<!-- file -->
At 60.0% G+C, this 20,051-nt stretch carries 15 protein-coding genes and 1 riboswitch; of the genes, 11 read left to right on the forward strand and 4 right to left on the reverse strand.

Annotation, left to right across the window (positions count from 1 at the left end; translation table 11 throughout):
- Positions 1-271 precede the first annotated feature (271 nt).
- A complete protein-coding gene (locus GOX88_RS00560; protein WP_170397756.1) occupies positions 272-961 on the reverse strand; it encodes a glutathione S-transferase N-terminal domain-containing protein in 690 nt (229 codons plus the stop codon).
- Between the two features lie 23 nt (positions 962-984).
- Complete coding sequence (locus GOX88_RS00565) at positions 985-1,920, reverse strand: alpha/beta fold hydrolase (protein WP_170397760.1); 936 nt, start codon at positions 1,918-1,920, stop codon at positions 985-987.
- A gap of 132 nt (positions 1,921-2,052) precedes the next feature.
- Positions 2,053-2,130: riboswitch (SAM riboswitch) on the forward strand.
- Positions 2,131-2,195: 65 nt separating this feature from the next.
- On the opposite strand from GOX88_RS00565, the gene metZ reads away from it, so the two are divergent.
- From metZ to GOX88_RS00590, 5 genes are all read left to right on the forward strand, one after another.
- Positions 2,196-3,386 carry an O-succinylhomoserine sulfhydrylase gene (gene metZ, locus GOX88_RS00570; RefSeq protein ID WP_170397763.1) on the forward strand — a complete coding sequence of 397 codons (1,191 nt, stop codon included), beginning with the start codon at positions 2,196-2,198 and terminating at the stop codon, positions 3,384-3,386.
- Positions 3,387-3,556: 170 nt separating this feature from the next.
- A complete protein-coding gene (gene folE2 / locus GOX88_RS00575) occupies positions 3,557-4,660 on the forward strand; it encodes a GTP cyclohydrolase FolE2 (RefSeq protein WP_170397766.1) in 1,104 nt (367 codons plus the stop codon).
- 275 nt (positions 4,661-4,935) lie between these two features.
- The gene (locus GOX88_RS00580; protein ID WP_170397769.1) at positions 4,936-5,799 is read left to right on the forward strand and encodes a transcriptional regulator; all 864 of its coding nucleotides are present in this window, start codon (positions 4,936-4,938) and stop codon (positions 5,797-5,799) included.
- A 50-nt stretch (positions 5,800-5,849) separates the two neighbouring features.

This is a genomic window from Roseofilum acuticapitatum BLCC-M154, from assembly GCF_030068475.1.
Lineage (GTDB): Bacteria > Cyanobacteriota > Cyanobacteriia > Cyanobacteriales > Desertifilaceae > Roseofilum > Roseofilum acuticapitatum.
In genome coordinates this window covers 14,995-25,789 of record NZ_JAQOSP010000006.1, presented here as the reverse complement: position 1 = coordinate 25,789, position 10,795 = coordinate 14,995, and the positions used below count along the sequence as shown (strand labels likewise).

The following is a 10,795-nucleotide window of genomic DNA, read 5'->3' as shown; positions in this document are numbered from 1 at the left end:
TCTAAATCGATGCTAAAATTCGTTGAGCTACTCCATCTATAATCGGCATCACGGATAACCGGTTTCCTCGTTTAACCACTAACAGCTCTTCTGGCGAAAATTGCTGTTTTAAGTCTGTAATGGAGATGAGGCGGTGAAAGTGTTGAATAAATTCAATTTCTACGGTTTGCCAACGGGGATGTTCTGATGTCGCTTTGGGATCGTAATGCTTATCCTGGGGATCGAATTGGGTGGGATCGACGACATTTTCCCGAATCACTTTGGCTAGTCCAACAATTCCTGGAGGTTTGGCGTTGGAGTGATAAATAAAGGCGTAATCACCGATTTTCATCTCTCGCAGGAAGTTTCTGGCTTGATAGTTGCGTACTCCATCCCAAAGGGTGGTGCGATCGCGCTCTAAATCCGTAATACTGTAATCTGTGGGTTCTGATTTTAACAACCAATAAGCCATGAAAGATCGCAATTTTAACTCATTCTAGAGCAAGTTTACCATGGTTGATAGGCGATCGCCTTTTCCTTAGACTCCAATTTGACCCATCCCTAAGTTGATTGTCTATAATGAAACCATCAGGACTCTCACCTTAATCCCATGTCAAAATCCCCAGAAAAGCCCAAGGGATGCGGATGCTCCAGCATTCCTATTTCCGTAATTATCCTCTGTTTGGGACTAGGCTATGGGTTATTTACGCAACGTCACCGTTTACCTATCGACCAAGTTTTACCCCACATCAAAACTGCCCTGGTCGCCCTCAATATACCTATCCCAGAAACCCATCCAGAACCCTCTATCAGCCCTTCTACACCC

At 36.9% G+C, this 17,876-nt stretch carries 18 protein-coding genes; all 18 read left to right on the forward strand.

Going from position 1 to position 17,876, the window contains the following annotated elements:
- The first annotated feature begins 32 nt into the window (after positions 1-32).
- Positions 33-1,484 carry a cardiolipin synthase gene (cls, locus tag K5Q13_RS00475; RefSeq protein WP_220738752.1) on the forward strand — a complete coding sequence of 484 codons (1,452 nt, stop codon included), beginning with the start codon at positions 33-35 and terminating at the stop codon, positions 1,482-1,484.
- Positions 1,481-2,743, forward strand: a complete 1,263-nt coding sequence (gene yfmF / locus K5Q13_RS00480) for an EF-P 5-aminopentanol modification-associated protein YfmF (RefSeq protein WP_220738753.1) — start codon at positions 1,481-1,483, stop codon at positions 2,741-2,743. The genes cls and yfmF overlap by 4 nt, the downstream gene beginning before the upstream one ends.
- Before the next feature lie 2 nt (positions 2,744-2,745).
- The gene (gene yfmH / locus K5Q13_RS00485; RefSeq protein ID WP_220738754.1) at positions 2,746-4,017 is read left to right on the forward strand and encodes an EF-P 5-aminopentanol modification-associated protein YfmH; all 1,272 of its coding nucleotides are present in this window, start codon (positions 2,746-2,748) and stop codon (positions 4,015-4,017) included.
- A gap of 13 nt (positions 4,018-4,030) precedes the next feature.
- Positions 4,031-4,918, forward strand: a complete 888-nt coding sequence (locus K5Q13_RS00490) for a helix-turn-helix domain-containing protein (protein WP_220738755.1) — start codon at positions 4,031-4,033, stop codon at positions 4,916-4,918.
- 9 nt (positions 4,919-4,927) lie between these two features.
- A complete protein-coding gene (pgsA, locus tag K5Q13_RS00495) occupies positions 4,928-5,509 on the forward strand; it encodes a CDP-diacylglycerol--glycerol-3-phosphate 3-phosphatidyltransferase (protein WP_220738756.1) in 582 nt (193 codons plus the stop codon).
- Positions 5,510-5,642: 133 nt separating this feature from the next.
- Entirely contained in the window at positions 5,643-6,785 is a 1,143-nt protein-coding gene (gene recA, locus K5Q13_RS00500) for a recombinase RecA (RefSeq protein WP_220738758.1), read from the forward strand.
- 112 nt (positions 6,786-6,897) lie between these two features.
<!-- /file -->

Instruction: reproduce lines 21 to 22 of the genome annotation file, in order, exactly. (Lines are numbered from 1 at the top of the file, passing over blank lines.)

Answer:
The following is a 10,795-nucleotide window of genomic DNA, read 5'->3' as shown; positions in this document are numbered from 1 at the left end:
TCTAAATCGATGCTAAAATTCGTTGAGCTACTCCATCTATAATCGGCATCACGGATAACCGGTTTCCTCGTTTAACCACTAACAGCTCTTCTGGCGAAAATTGCTGTTTTAAGTCTGTAATGGAGATGAGGCGGTGAAAGTGTTGAATAAATTCAATTTCTACGGTTTGCCAACGGGGATGTTCTGATGTCGCTTTGGGATCGTAATGCTTATCCTGGGGATCGAATTGGGTGGGATCGACGACATTTTCCCGAATCACTTTGGCTAGTCCAACAATTCCTGGAGGTTTGGCGTTGGAGTGATAAATAAAGGCGTAATCACCGATTTTCATCTCTCGCAGGAAGTTTCTGGCTTGATAGTTGCGTACTCCATCCCAAAGGGTGGTGCGATCGCGCTCTAAATCCGTAATACTGTAATCTGTGGGTTCTGATTTTAACAACCAATAAGCCATGAAAGATCGCAATTTTAACTCATTCTAGAGCAAGTTTACCATGGTTGATAGGCGATCGCCTTTTCCTTAGACTCCAATTTGACCCATCCCTAAGTTGATTGTCTATAATGAAACCATCAGGACTCTCACCTTAATCCCATGTCAAAATCCCCAGAAAAGCCCAAGGGATGCGGATGCTCCAGCATTCCTATTTCCGTAATTATCCTCTGTTTGGGACTAGGCTATGGGTTATTTACGCAACGTCACCGTTTACCTATCGACCAAGTTTTACCCCACATCAAAACTGCCCTGGTCGCCCTCAATATACCTATCCCAGAAACCCATCCAGAACCCTCTATCAGCCCTTCTACACCC